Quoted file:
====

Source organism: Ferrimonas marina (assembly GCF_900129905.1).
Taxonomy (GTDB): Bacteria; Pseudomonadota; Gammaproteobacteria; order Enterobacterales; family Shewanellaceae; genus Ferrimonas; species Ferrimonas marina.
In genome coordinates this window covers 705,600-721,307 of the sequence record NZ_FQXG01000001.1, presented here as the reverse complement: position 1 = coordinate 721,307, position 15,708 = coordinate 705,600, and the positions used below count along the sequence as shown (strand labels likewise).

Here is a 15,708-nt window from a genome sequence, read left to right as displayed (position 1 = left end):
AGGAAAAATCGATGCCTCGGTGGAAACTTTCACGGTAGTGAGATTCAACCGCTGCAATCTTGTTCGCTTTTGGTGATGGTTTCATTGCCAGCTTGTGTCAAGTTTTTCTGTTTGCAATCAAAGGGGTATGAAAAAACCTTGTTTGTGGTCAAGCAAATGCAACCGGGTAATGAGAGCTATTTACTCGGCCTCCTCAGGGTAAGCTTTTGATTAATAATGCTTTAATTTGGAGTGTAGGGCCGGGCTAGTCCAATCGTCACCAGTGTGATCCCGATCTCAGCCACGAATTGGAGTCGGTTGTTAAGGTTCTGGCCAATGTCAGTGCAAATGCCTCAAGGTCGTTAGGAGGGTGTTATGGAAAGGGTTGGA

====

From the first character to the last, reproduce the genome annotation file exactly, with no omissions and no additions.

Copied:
Source organism: Ferrimonas marina (assembly GCF_900129905.1).
Taxonomy (GTDB): Bacteria; Pseudomonadota; Gammaproteobacteria; order Enterobacterales; family Shewanellaceae; genus Ferrimonas; species Ferrimonas marina.
In genome coordinates this window covers 705,600-721,307 of the sequence record NZ_FQXG01000001.1, presented here as the reverse complement: position 1 = coordinate 721,307, position 15,708 = coordinate 705,600, and the positions used below count along the sequence as shown (strand labels likewise).

Here is a 15,708-nt window from a genome sequence, read left to right as displayed (position 1 = left end):
AGGAAAAATCGATGCCTCGGTGGAAACTTTCACGGTAGTGAGATTCAACCGCTGCAATCTTGTTCGCTTTTGGTGATGGTTTCATTGCCAGCTTGTGTCAAGTTTTTCTGTTTGCAATCAAAGGGGTATGAAAAAACCTTGTTTGTGGTCAAGCAAATGCAACCGGGTAATGAGAGCTATTTACTCGGCCTCCTCAGGGTAAGCTTTTGATTAATAATGCTTTAATTTGGAGTGTAGGGCCGGGCTAGTCCAATCGTCACCAGTGTGATCCCGATCTCAGCCACGAATTGGAGTCGGTTGTTAAGGTTCTGGCCAATGTCAGTGCAAATGCCTCAAGGTCGTTAGGAGGGTGTTATGGAAAGGGTTGGA